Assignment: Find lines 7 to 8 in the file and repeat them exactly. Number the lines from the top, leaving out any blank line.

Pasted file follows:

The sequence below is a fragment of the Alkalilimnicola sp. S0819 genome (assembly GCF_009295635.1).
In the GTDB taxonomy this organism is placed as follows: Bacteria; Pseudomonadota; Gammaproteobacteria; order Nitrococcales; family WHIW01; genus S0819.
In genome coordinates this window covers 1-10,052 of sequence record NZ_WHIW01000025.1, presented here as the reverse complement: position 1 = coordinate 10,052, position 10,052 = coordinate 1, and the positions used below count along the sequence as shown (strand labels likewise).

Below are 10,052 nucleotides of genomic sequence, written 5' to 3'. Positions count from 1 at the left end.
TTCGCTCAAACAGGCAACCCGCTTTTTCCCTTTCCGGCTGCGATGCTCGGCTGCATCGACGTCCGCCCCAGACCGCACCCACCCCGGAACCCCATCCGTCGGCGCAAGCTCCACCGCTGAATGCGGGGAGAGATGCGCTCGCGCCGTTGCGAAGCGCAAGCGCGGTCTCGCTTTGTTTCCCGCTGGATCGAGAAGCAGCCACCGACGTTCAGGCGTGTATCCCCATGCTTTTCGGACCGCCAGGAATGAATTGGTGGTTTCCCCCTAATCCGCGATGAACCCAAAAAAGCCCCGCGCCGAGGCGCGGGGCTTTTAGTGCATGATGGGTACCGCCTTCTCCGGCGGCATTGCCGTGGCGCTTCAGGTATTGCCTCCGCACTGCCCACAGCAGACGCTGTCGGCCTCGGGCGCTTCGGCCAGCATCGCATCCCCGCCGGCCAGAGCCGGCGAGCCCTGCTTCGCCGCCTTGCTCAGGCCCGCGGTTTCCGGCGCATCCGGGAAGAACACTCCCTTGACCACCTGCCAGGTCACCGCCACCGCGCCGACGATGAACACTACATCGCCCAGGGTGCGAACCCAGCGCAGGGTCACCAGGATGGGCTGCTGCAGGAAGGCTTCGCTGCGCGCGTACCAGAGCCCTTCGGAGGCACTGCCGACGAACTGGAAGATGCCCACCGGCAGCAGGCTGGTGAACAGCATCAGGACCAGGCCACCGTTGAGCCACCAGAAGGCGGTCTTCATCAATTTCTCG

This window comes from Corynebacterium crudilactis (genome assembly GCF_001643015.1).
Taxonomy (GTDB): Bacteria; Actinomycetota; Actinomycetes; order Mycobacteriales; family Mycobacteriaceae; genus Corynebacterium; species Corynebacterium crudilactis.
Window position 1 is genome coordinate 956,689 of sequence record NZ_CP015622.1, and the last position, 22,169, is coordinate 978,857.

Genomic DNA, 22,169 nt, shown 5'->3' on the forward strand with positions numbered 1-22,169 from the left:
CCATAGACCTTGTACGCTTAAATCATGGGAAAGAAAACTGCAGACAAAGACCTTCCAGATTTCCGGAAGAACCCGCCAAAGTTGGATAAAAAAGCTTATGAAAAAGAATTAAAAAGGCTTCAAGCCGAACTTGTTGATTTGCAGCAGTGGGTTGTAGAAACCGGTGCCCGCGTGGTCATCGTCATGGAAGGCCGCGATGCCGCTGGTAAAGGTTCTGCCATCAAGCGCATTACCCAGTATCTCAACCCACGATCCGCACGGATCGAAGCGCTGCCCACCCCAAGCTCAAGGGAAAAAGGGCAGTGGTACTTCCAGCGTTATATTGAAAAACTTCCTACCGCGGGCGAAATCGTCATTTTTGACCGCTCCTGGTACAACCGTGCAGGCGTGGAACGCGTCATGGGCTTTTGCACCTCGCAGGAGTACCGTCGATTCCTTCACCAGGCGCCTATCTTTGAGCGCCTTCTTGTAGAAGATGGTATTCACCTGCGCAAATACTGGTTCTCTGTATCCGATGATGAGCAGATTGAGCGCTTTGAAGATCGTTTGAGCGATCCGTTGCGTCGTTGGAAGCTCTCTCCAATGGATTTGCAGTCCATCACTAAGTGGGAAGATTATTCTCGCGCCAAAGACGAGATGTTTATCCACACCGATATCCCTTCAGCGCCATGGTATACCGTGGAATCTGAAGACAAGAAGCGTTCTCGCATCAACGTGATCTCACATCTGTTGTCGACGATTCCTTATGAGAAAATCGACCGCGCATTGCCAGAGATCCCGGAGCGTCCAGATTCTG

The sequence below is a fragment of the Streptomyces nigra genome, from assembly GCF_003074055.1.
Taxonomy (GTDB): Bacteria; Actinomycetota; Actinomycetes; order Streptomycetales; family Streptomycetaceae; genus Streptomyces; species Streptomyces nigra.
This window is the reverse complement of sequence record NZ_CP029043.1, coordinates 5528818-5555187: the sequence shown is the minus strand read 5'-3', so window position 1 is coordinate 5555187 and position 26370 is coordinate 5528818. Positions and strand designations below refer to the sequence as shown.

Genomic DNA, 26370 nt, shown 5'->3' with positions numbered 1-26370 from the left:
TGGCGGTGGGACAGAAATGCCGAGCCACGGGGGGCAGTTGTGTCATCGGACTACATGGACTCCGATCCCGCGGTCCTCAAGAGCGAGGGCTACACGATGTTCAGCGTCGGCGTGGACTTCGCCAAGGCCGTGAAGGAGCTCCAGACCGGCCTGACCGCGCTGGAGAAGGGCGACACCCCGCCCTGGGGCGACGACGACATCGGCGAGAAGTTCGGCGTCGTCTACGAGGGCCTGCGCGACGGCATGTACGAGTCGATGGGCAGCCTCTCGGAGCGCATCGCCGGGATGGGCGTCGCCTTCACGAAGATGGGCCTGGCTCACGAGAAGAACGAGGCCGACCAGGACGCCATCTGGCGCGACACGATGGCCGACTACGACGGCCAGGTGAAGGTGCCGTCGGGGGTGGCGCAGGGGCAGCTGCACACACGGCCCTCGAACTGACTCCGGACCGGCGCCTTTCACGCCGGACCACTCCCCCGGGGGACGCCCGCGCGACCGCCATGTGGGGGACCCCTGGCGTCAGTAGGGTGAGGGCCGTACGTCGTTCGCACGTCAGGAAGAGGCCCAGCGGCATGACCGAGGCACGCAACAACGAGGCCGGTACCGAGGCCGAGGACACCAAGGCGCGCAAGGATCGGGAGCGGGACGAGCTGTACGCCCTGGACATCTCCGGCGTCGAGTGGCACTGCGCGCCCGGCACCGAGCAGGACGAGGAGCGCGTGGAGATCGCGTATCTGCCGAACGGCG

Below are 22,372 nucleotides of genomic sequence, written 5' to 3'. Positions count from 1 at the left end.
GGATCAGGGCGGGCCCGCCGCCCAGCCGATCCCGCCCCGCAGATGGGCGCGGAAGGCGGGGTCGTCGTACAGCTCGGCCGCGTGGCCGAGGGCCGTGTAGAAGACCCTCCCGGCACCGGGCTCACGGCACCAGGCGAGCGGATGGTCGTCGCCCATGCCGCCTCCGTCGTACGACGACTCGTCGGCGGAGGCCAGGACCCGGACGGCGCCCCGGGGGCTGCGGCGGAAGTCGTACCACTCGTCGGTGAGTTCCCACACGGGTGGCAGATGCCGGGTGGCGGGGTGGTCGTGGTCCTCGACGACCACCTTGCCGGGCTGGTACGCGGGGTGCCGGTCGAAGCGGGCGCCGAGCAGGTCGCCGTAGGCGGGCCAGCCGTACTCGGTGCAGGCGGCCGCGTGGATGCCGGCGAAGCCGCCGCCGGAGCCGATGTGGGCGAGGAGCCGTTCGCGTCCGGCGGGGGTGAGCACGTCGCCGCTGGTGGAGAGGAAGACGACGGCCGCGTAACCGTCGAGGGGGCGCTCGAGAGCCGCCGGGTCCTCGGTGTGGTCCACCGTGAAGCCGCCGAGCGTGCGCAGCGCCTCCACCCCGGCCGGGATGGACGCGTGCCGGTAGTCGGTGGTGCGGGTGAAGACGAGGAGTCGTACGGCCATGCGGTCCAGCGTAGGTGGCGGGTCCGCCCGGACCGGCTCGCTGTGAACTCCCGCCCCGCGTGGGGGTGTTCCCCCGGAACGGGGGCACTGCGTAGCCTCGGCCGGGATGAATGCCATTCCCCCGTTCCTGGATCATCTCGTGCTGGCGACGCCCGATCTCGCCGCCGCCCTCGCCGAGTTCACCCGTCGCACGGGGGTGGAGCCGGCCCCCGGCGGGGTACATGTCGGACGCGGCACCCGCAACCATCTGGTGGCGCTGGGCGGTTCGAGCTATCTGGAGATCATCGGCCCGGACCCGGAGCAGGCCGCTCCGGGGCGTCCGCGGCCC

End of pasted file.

Taxonomy (GTDB): Bacteria; Actinomycetota; Actinomycetes; order Mycobacteriales; family Mycobacteriaceae; genus Corynebacterium; species Corynebacterium crudilactis.
Window position 1 is genome coordinate 956,689 of sequence record NZ_CP015622.1, and the last position, 22,169, is coordinate 978,857.